Let’s talk period food
Ok, so you’re on your period and you don’t know what you should be eating. You might be tempted to give in to those troublesome cravings but then you feel worse for it afterwards... so is it really worth it? Well, probably not, as diet can have a big impact on how you feel, especially at this particularly vulnerable time of the month. Why not try following my top tips below and see if you notice a difference?
Pack in protein
Protein is often misunderstood. Nowadays with the sports nutrition and supplements industry booming, too many women assume protein is only for bodybuilders and that it will cause your muscles to suddenly grow at an alarming rate... what rubbish! Protein is essential for everyone.
It is necessary for repairing and replenishing your tissues and is also crucial for other aspects of your health. Good quality protein helps to keep your blood sugar levels stable for example, which in turn helps to keep you feeling fuller for longer. This can be especially useful if you tend to fall victim to cravings around the time of your period.
Try to incorporate plenty of nuts and seeds into your diet as these are a good source of protein. Alternatively, add a tablespoon of a plant-based protein powder into your smoothies.
Ensure you hit your recommended daily dose of fibre
The recommended daily intake of fibre recently increased from 18g to 30g. Did your fibre intake increase in line with this? I’m guessing probably not. However, I’m not a huge advocate of counting calories or weighing food and instead I'd recommend that you eat the right types of food in the right amounts. This will help you to feel satisfied and maintain a healthy weight, whilst fuelling your body with the nutrients it needs.
Try to include good sources of fibre in all of your meals and you should be on track. Fibre and slow-release carbohydrates help to sustain your energy levels and as an added bonus, fibre helps to keep your bowels regular – this is exactly what you need if you suffer from monthly cramp and a bloated tum.
So, include plenty of fruit and vegetables in your diet (keeping the skins on wherever possible is a fibre-boosting top tip) and when choosing carbohydrates opt for wholegrain varieties.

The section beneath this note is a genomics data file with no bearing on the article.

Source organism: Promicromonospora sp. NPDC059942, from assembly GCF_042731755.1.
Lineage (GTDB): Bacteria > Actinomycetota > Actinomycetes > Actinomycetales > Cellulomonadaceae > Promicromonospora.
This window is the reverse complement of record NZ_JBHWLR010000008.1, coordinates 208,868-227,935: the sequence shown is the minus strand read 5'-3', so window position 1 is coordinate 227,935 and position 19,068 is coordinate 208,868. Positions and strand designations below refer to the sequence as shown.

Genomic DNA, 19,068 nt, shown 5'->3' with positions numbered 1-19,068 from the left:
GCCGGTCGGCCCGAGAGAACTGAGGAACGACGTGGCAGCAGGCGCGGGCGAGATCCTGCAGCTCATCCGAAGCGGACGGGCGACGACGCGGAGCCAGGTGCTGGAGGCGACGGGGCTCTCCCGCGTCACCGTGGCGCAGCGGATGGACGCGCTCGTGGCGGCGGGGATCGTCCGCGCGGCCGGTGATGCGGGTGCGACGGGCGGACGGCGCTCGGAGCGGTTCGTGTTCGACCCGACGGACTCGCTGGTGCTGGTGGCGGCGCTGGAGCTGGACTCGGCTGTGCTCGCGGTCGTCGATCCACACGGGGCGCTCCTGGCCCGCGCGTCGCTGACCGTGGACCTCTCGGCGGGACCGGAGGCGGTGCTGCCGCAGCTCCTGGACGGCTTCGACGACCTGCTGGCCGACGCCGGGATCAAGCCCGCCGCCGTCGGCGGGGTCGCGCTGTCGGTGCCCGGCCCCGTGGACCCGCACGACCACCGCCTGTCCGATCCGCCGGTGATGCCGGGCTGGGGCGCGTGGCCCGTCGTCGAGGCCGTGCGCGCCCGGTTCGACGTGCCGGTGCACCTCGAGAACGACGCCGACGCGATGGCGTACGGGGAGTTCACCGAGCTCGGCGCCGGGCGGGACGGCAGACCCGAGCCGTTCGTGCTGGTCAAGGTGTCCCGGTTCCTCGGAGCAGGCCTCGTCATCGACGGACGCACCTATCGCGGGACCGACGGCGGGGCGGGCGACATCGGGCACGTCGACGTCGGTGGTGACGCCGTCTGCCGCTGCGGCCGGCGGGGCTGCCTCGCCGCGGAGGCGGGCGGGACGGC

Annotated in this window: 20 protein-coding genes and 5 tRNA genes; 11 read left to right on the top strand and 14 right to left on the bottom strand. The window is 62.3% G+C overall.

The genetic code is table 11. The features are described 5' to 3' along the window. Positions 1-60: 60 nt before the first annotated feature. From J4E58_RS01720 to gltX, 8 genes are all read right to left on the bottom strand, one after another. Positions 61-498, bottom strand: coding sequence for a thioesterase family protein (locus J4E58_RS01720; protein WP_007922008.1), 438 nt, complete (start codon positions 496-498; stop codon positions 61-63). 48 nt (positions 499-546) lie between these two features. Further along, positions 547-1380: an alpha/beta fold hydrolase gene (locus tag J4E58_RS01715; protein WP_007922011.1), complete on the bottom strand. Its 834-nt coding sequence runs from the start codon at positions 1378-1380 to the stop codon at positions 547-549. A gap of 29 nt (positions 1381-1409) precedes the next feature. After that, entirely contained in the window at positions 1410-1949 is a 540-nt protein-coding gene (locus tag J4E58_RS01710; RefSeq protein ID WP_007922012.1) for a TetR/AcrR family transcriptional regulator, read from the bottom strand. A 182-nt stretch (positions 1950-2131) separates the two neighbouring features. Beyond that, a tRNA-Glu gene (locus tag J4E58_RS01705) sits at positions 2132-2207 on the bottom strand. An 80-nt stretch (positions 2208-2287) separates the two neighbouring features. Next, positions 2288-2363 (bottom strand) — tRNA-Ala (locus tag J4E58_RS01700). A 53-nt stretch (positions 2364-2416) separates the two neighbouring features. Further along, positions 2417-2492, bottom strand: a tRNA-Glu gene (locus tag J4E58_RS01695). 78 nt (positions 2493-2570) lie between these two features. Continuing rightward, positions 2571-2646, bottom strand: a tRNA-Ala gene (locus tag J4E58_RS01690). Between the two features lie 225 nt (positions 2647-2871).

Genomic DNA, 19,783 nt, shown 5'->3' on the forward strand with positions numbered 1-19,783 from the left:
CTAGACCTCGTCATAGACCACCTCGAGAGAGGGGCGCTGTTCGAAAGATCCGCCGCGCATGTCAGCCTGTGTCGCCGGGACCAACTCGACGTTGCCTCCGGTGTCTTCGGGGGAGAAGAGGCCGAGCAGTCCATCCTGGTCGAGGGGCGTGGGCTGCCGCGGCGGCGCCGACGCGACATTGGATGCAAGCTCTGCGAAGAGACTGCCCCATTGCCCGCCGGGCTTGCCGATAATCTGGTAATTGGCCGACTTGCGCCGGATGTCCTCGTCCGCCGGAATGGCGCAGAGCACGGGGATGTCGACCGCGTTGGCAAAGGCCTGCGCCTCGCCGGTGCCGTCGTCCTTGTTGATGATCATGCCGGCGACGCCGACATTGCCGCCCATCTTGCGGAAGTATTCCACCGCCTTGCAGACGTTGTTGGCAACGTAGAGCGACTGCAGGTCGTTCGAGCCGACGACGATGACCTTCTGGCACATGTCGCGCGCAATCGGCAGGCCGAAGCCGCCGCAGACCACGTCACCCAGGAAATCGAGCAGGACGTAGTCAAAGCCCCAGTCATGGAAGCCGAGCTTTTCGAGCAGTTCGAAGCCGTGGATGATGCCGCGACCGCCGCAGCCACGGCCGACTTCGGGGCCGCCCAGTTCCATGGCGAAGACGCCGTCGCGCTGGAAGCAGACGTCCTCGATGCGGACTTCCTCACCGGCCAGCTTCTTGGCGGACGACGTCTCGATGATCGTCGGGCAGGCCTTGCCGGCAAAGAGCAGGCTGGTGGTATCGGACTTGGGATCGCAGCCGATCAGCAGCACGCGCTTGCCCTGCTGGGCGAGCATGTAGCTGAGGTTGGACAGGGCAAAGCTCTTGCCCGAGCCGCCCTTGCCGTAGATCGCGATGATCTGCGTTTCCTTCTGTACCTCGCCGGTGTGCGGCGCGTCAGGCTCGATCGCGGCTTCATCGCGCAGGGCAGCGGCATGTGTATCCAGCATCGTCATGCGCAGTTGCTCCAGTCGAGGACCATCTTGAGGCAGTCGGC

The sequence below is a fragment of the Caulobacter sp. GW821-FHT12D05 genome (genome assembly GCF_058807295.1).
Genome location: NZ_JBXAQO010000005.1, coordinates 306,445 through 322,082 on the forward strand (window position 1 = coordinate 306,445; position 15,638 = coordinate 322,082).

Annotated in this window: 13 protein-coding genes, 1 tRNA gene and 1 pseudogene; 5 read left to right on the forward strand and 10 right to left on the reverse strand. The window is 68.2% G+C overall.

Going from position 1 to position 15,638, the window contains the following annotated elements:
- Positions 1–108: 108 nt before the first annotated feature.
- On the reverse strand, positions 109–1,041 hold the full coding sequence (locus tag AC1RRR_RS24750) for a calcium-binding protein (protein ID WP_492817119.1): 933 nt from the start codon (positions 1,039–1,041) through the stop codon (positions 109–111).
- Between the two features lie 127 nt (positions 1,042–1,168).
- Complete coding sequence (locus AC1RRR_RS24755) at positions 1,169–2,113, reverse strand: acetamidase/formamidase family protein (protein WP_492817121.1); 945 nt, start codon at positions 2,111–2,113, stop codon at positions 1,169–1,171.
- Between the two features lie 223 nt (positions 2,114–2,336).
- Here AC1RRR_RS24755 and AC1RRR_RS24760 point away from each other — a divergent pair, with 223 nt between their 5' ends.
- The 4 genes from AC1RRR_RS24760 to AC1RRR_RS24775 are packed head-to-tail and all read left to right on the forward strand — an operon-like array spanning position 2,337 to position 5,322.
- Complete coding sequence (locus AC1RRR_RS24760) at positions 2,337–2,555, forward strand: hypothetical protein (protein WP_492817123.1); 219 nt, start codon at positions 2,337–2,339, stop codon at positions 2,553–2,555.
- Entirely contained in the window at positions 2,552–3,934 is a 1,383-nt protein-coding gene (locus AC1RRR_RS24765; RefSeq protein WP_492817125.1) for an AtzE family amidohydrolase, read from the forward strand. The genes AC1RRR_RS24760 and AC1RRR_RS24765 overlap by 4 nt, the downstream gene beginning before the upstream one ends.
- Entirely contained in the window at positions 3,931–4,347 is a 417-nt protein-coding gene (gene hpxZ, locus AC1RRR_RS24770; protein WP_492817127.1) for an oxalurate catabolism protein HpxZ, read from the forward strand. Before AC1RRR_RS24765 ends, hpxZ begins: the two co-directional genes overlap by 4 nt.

Ramp up your zinc intake
Zinc is an essential mineral which, for a number of reasons, is especially important around the time of your period.
First and foremost, the contraceptive pill can reduce levels of zinc so many of you might need a boost straight away!
Also, zinc is involved in the production of many important hormones including the sex hormones oestrogen and progesterone, as well as insulin. This can impact your sex hormones but also has a major role in regulating your blood sugar.
However, zinc is also thought to be particularly important for reproductive functions... so if the time comes and you want to expand your brood, make sure both you and your partner are having enough zinc (it's very good for sperm too!).
Oysters are one of the highest sources of zinc out there, however if these don’t tickle your fancy, lean meats and seeds are also good sources
Unfortunately you menstruating women are particularly at-risk of low levels because you lose some as you bleed. In some cases you can even become anaemic as a result of this.
Iron is an important component of haemoglobin which is found in red bloods cells. Haemoglobin is responsible for transporting oxygen around your body. This is an essential process and having too little can leave you feeling lethargic and low in energy.
So, consume plenty of green, leafy vegetables and beans and perhaps an iron-rich, juicy steak as a treat every now and again.
O is for Omega-3
The benefits of Omega-3 are endless!
Many of the symptoms associated with periods and PMS are thought to be as a result of excess prostaglandins in the body. If they get out of control these pesky pro-inflammatory chemicals are thought to give rise to cramp, headaches and other nasty symptoms.